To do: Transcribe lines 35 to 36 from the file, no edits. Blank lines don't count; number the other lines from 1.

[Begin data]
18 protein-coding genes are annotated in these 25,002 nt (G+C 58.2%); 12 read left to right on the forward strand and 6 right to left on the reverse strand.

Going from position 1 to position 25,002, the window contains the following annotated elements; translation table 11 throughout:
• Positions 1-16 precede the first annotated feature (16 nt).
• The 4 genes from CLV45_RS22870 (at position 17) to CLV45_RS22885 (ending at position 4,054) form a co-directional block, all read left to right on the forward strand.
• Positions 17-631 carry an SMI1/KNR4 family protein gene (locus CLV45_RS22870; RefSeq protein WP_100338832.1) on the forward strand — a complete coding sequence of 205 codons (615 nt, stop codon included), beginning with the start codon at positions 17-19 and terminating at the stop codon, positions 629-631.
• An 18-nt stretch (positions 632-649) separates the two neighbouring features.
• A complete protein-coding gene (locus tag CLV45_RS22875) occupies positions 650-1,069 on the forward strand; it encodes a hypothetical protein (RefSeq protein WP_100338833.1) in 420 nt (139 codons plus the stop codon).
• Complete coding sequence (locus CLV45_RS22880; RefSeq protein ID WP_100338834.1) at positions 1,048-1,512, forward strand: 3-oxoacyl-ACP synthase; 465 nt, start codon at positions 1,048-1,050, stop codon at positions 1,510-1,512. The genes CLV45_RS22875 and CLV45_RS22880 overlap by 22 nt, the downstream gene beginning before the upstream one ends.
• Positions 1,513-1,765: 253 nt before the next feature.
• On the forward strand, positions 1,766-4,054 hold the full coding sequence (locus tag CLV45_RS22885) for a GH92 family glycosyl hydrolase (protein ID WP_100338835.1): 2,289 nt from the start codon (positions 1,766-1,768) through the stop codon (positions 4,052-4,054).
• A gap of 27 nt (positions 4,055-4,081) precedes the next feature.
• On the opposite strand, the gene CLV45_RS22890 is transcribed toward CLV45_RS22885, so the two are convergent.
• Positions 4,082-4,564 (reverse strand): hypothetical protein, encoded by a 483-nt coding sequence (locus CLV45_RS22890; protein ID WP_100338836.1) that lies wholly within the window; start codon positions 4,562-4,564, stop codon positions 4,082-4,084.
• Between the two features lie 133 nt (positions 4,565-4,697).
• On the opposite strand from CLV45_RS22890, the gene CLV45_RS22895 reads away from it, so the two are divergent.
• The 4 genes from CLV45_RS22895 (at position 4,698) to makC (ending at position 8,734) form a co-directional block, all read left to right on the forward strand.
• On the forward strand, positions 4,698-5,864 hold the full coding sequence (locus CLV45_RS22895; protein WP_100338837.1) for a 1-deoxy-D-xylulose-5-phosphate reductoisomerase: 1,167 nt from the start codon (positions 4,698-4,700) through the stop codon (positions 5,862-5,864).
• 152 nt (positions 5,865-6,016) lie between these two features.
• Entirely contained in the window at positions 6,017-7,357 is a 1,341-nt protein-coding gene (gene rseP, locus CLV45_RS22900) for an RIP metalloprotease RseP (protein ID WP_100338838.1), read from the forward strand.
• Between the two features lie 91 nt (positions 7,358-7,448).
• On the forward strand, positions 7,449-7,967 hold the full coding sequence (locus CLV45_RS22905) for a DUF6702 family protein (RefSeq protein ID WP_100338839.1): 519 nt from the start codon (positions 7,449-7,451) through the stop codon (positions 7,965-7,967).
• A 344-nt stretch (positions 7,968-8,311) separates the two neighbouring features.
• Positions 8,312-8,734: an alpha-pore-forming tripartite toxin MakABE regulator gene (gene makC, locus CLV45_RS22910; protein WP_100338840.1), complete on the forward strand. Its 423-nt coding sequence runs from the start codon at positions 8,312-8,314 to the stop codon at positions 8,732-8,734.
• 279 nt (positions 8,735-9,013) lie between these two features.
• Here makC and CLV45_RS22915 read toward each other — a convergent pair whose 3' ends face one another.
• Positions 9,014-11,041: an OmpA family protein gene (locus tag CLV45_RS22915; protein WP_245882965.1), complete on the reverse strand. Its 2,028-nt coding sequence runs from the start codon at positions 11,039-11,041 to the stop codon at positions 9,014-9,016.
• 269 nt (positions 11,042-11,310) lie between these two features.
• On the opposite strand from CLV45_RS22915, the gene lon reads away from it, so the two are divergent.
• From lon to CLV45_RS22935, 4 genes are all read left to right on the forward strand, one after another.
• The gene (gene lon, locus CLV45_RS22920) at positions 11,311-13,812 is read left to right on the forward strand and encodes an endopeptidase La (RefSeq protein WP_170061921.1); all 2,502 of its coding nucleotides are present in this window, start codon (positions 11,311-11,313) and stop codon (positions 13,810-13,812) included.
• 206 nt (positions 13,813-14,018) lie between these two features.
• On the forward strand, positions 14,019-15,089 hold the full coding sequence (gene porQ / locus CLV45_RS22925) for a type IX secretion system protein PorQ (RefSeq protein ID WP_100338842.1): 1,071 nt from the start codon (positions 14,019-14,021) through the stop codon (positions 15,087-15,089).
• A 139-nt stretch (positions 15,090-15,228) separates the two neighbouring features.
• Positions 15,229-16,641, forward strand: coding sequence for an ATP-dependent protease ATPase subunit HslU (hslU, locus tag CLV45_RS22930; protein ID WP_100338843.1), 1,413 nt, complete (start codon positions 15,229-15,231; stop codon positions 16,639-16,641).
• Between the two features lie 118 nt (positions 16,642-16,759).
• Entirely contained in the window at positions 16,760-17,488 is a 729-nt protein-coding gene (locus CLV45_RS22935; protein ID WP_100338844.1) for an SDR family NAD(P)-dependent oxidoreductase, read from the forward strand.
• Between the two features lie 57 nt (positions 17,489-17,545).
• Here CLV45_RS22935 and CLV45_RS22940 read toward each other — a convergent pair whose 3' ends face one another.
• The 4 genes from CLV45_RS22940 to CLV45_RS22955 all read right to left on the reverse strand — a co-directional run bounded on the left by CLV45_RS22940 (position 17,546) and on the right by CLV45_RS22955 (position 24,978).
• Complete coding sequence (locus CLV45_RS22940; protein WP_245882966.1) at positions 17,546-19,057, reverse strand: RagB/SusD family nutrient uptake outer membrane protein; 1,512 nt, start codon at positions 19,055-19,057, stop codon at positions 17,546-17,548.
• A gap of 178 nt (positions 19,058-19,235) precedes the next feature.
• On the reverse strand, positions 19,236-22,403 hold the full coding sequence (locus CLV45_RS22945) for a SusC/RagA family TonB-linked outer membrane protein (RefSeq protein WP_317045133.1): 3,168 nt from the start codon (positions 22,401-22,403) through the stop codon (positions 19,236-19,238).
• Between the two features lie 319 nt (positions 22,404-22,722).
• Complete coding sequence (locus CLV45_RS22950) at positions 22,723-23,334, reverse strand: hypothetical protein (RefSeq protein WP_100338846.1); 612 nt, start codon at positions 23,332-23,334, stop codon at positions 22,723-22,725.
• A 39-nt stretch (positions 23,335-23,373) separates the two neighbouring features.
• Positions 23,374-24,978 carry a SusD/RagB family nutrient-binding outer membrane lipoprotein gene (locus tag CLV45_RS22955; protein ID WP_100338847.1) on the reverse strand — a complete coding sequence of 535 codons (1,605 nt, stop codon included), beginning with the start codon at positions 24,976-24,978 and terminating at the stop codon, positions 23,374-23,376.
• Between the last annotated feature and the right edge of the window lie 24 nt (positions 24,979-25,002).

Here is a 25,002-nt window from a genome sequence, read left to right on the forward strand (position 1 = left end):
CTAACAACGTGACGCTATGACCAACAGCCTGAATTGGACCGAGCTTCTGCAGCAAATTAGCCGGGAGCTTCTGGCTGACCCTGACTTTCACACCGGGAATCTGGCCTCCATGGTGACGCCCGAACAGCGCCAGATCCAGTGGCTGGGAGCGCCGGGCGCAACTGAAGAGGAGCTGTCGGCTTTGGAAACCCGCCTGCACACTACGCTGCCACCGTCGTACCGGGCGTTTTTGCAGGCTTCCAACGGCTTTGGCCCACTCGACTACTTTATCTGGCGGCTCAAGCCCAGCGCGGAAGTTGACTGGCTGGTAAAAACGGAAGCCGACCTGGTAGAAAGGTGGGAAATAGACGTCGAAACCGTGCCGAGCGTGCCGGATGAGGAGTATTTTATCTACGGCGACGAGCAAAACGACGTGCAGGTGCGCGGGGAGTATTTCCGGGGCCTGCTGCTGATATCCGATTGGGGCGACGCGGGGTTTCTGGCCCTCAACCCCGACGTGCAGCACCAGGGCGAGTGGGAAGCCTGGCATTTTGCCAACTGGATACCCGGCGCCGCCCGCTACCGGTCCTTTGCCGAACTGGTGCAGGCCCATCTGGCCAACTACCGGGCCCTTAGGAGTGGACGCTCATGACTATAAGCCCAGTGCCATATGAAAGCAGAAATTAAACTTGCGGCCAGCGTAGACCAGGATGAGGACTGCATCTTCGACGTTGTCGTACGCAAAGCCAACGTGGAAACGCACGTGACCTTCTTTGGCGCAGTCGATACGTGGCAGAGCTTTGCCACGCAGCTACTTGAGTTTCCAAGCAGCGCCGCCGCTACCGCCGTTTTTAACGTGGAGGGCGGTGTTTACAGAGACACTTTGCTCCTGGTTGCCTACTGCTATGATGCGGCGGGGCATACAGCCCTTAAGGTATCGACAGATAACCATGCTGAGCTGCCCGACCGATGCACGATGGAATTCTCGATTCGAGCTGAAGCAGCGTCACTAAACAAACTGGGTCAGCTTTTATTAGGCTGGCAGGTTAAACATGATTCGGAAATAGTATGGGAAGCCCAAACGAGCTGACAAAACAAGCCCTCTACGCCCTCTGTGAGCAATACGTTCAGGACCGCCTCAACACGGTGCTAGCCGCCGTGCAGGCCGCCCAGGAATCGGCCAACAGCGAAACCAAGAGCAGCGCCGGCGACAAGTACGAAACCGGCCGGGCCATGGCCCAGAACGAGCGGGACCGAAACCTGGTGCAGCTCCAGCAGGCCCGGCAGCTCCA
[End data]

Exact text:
• Between the two features lie 118 nt (positions 16,642-16,759).
• Entirely contained in the window at positions 16,760-17,488 is a 729-nt protein-coding gene (locus CLV45_RS22935; protein ID WP_100338844.1) for an SDR family NAD(P)-dependent oxidoreductase, read from the forward strand.